The suspect, for instance, was described as Black, five-foot-ten to six-feet tall and clean-shaven. Investigators, however, collected samples from workers who were five-foot-two to six-foot-six and 22 to 68 years old and with different types of facial hair, the tribunal heard.

Police also disregarded possible alibis provided by the workers and conducted the DNA tests either way, Martínez said, adding employers told their workers to provide samples and many did so out of fear of losing their jobs.

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An Ontario Provincial Police officer is shown in this file photo.
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“If it is not racial discrimination for the police to ignore every aspect of a suspect description, except for skin colour and place of origin, and then round up all Black and Brown people in any given community as part of a police investigation, including those who cannot possibly be the suspect, then nothing will meet the test for discrimination,” Martínez said.

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Police, however, defended the DNA canvass, saying it was launched based on the information provided by the victim during the initial 911 call to police and a subsequent interview with officers.

“The victim indicated very clearly that the perpetrator was a migrant worker,” likely from a nearby farm, said Christopher Diana, a lawyer representing the OPP.

“This was not based on stereotypes or assumptions. It was based on information available at the time . . . so the OPP was following the evidence, basing their search on information from the victim.”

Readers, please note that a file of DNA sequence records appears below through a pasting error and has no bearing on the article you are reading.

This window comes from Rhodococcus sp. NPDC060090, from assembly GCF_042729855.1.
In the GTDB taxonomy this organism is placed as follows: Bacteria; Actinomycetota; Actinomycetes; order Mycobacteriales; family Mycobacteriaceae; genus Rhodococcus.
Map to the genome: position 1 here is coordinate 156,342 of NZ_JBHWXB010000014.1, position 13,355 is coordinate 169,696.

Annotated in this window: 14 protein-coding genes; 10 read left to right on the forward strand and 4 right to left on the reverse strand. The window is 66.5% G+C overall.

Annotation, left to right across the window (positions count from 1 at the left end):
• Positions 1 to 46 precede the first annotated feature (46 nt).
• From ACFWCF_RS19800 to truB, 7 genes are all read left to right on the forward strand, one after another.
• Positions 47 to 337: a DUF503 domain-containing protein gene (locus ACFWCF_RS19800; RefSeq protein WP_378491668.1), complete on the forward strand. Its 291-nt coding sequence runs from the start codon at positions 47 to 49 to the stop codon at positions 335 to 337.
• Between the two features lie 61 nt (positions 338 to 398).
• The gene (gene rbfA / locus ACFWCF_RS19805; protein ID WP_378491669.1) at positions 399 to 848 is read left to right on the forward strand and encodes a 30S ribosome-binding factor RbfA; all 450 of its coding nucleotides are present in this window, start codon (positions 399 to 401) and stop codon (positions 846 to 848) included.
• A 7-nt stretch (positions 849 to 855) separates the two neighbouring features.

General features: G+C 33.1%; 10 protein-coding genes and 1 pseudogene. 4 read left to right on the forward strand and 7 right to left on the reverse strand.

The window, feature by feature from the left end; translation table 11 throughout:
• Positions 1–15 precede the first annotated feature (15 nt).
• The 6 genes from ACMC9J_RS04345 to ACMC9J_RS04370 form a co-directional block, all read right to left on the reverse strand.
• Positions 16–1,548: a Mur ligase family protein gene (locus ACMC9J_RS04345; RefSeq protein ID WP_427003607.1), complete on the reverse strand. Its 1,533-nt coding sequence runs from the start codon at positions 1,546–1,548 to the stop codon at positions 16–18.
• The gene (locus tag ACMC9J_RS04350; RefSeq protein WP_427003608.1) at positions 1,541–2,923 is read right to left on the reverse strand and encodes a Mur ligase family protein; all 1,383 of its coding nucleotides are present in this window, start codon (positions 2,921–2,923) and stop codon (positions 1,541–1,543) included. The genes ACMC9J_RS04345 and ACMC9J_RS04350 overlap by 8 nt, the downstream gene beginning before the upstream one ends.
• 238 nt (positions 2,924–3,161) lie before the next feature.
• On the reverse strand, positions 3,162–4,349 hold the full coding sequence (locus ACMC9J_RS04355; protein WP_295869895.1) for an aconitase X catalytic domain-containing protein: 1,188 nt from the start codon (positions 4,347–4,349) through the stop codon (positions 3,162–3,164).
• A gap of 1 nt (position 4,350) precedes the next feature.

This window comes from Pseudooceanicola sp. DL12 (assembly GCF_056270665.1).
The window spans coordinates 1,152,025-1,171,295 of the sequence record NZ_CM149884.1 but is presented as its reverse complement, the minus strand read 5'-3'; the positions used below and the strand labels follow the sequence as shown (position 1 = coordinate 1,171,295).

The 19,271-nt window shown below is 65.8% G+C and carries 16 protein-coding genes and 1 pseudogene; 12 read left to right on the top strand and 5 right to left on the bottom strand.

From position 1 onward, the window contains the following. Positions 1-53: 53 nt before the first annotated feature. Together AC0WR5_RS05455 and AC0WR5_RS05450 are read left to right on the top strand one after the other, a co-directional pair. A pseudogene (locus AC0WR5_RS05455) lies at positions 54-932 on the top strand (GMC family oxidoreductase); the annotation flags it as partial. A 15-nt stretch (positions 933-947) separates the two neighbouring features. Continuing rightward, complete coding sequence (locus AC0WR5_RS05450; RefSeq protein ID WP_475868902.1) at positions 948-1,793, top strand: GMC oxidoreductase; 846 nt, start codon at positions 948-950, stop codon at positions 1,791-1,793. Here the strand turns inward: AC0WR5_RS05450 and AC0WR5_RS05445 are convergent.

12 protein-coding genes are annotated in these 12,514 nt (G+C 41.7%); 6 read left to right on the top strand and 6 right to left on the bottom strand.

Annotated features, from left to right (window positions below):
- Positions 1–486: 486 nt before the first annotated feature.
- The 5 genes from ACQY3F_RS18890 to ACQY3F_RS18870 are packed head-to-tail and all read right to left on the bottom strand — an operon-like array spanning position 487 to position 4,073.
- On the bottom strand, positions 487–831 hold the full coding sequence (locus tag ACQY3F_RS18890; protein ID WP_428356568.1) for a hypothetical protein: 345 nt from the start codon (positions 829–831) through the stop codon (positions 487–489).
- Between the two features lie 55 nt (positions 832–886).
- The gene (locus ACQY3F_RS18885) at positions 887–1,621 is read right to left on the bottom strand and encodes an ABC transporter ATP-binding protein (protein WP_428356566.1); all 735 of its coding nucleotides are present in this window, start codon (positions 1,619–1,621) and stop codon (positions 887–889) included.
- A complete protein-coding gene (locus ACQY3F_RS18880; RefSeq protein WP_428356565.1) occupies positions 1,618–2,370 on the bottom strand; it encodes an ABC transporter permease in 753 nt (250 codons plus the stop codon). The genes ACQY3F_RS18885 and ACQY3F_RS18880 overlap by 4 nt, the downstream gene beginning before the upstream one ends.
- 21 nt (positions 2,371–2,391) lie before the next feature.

Diana also defended the police decision to expand the DNA testing beyond migrant workers who met the description of the attacker, arguing witness descriptions in many cases are not accurate.

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Moreover, the attacker wasn’t known to the victim, who had consumed alcohol the day of the assault and suffered significant trauma as a result of the attack. The attacker also wore a hoodie that covered part of his face, Diana said.

“The OPP had good reason to be confident of the general description of a migrant worker,” he said. “But the OPP also knew that the victim’s description of the height, build, age and appearance may not be accurate.”

Officers were also pressed for time to solve the case and needed to move quickly, Diana said, noting harvesting season was ending and they feared the attacker would soon leave Canada. “When these migrant workers got on the plane, the perpetrator in all likelihood wouldn’t be coming back, knowing that there’s a criminal investigation going on,” Diana said.

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After collecting the DNA samples, investigators focused their attention on Henry Cooper, a migrant worker from Trinidad who refused to provide one.

Police would later obtain a DNA sample from Cooper using a discarded cigarette butt. It matched a sample taken from a sexual assault kit. Cooper would later plead guilty to sexual assault with a weapon, forcible confinement and uttering death threats in June 2014 and was sentenced to seven years in prison.

Martínez is seeking $30,000 in damages for each of the workers he’s representing in the case.

If the Human Rights Tribunal of Ontario finds there was a violation of the province’s human rights code, another hearing will be scheduled to decide on “non-monetary and systemic remedies” for the migrant workers and prevent similar cases from happening again.

It will likely be several months before a decision is rendered.

jjuha@postmedia.com

Twitter.com/JuhaatLFPress